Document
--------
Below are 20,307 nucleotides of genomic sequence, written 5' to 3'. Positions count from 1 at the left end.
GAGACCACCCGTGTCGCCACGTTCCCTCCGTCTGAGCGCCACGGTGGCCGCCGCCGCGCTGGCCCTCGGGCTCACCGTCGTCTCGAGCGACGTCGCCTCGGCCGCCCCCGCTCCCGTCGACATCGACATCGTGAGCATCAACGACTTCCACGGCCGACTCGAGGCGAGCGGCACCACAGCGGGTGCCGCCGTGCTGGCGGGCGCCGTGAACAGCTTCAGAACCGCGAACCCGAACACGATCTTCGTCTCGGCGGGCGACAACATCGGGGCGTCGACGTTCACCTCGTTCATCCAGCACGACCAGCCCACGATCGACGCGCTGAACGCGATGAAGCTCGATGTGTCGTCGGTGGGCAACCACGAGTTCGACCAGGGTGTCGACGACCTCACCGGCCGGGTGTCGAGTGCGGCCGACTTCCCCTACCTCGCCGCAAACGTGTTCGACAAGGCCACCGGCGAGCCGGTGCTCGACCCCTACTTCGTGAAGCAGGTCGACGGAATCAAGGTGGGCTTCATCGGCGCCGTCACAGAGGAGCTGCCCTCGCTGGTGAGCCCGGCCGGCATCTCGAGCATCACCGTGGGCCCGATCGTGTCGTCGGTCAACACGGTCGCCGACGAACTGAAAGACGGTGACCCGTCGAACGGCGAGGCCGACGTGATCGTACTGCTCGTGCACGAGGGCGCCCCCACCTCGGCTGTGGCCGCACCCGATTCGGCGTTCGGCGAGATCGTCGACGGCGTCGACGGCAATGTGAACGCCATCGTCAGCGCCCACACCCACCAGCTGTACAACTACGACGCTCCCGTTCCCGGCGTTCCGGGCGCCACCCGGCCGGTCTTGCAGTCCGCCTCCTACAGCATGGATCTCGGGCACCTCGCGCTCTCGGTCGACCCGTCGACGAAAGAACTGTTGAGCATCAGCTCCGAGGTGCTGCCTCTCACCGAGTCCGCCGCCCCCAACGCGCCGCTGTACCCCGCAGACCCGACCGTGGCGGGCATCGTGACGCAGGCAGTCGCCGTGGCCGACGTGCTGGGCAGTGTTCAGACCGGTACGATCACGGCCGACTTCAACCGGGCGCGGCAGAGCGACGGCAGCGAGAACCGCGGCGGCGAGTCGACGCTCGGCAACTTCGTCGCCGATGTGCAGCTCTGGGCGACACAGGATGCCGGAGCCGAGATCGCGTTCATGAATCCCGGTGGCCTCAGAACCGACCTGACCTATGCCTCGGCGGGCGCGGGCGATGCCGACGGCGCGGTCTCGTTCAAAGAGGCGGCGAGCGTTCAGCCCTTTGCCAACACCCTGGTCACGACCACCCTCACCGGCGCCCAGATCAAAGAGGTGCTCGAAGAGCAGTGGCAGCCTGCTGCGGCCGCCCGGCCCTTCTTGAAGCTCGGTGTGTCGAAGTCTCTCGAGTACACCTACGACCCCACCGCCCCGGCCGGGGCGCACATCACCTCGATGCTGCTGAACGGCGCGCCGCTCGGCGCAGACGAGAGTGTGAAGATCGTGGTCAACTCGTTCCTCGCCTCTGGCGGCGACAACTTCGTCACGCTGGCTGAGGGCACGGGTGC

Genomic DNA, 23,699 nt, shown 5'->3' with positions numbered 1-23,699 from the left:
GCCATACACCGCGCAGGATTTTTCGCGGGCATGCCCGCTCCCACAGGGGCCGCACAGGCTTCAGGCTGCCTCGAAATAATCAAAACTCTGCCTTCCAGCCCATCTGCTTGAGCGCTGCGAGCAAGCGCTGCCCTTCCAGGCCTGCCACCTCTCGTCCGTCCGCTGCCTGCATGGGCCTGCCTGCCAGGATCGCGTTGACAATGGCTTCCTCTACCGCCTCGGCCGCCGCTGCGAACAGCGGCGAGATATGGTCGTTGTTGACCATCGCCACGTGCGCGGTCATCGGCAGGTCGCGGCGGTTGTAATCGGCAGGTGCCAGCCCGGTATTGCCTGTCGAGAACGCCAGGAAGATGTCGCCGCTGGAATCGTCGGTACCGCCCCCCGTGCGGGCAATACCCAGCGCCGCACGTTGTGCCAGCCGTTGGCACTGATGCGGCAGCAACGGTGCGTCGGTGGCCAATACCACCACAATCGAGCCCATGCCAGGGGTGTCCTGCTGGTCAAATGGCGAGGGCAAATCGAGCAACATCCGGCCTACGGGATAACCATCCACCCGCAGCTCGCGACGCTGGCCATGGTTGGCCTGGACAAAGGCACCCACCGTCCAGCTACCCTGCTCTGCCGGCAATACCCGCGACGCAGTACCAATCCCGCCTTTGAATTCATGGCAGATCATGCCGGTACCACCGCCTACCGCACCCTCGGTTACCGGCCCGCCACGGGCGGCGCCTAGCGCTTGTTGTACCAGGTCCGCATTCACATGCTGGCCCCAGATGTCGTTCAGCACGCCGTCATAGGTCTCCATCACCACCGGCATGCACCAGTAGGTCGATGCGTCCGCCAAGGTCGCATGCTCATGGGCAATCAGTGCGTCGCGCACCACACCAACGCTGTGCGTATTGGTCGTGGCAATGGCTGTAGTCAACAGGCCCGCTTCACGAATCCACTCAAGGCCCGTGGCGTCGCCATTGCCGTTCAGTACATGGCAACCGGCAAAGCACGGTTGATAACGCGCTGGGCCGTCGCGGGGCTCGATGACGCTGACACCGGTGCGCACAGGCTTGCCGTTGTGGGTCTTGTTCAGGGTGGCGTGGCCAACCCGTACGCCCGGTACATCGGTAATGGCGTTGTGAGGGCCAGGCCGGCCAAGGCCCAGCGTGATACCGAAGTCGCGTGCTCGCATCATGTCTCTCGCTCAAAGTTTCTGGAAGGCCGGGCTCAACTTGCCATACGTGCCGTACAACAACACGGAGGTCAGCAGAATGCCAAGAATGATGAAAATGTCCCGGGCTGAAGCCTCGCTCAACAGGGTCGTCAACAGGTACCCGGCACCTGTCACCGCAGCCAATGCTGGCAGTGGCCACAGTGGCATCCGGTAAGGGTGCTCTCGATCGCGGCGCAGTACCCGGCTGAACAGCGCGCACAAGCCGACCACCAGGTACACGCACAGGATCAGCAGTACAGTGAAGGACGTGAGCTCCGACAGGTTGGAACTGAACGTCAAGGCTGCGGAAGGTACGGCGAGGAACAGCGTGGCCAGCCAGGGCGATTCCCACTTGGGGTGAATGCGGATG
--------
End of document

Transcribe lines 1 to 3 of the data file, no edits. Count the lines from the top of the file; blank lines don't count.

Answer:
Below are 20,307 nucleotides of genomic sequence, written 5' to 3'. Positions count from 1 at the left end.
GAGACCACCCGTGTCGCCACGTTCCCTCCGTCTGAGCGCCACGGTGGCCGCCGCCGCGCTGGCCCTCGGGCTCACCGTCGTCTCGAGCGACGTCGCCTCGGCCGCCCCCGCTCCCGTCGACATCGACATCGTGAGCATCAACGACTTCCACGGCCGACTCGAGGCGAGCGGCACCACAGCGGGTGCCGCCGTGCTGGCGGGCGCCGTGAACAGCTTCAGAACCGCGAACCCGAACACGATCTTCGTCTCGGCGGGCGACAACATCGGGGCGTCGACGTTCACCTCGTTCATCCAGCACGACCAGCCCACGATCGACGCGCTGAACGCGATGAAGCTCGATGTGTCGTCGGTGGGCAACCACGAGTTCGACCAGGGTGTCGACGACCTCACCGGCCGGGTGTCGAGTGCGGCCGACTTCCCCTACCTCGCCGCAAACGTGTTCGACAAGGCCACCGGCGAGCCGGTGCTCGACCCCTACTTCGTGAAGCAGGTCGACGGAATCAAGGTGGGCTTCATCGGCGCCGTCACAGAGGAGCTGCCCTCGCTGGTGAGCCCGGCCGGCATCTCGAGCATCACCGTGGGCCCGATCGTGTCGTCGGTCAACACGGTCGCCGACGAACTGAAAGACGGTGACCCGTCGAACGGCGAGGCCGACGTGATCGTACTGCTCGTGCACGAGGGCGCCCCCACCTCGGCTGTGGCCGCACCCGATTCGGCGTTCGGCGAGATCGTCGACGGCGTCGACGGCAATGTGAACGCCATCGTCAGCGCCCACACCCACCAGCTGTACAACTACGACGCTCCCGTTCCCGGCGTTCCGGGCGCCACCCGGCCGGTCTTGCAGTCCGCCTCCTACAGCATGGATCTCGGGCACCTCGCGCTCTCGGTCGACCCGTCGACGAAAGAACTGTTGAGCATCAGCTCCGAGGTGCTGCCTCTCACCGAGTCCGCCGCCCCCAACGCGCCGCTGTACCCCGCAGACCCGACCGTGGCGGGCATCGTGACGCAGGCAGTCGCCGTGGCCGACGTGCTGGGCAGTGTTCAGACCGGTACGATCACGGCCGACTTCAACCGGGCGCGGCAGAGCGACGGCAGCGAGAACCGCGGCGGCGAGTCGACGCTCGGCAACTTCGTCGCCGATGTGCAGCTCTGGGCGACACAGGATGCCGGAGCCGAGATCGCGTTCATGAATCCCGGTGGCCTCAGAACCGACCTGACCTATGCCTCGGCGGGCGCGGGCGATGCCGACGGCGCGGTCTCGTTCAAAGAGGCGGCGAGCGTTCAGCCCTTTGCCAACACCCTGGTCACGACCACCCTCACCGGCGCCCAGATCAAAGAGGTGCTCGAAGAGCAGTGGCAGCCTGCTGCGGCCGCCCGGCCCTTCTTGAAGCTCGGTGTGTCGAAGTCTCTCGAGTACACCTACGACCCCACCGCCCCGGCCGGGGCGCACATCACCTCGATGCTGCTGAACGGCGCGCCGCTCGGCGCAGACGAGAGTGTGAAGATCGTGGTCAACTCGTTCCTCGCCTCTGGCGGCGACAACTTCGTCACGCTGGCTGAGGGCACGGGTGC

Genomic DNA, 23,699 nt, shown 5'->3' with positions numbered 1-23,699 from the left: